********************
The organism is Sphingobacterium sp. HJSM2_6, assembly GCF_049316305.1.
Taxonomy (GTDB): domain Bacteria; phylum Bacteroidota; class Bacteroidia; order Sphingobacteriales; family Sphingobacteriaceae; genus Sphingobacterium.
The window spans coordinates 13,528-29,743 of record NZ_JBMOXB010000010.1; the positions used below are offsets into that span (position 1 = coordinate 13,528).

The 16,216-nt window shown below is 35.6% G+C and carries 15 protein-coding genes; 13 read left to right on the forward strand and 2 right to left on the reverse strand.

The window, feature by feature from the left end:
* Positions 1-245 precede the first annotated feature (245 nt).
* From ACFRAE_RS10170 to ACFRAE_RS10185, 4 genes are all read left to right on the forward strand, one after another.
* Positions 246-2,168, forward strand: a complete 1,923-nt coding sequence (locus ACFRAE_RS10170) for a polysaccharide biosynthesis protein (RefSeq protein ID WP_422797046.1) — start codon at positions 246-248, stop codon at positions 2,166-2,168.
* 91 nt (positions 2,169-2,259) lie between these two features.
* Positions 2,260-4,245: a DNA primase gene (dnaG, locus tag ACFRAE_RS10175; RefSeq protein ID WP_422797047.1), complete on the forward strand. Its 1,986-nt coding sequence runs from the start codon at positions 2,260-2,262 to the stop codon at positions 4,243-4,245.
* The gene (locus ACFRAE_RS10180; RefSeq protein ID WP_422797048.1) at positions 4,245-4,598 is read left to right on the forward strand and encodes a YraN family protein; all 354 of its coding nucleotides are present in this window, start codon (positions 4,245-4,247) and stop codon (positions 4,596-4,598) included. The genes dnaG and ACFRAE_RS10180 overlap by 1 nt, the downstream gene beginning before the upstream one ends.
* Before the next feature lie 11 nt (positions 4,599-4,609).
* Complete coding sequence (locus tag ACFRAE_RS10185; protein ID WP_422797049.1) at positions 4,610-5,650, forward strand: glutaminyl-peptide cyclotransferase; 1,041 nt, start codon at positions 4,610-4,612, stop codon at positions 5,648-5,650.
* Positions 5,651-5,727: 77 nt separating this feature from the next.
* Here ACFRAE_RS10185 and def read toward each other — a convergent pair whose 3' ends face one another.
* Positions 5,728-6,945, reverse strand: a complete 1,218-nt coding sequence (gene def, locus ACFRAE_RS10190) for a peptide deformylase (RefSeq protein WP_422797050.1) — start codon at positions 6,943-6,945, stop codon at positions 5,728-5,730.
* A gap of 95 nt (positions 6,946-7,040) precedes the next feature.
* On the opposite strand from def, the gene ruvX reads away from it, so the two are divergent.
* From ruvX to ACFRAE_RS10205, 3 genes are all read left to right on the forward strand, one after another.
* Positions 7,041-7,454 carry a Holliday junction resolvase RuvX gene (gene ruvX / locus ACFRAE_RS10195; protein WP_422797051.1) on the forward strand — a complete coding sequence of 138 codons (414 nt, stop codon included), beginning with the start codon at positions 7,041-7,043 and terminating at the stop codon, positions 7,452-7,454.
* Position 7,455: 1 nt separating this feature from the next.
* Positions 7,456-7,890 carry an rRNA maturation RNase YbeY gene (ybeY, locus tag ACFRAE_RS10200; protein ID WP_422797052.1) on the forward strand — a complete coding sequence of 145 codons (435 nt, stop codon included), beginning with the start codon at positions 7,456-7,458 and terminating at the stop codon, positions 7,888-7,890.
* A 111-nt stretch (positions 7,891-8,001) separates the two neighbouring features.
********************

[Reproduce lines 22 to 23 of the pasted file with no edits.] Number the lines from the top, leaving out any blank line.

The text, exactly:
* Positions 7,456-7,890 carry an rRNA maturation RNase YbeY gene (ybeY, locus tag ACFRAE_RS10200; protein ID WP_422797052.1) on the forward strand — a complete coding sequence of 145 codons (435 nt, stop codon included), beginning with the start codon at positions 7,456-7,458 and terminating at the stop codon, positions 7,888-7,890.
* A 111-nt stretch (positions 7,891-8,001) separates the two neighbouring features.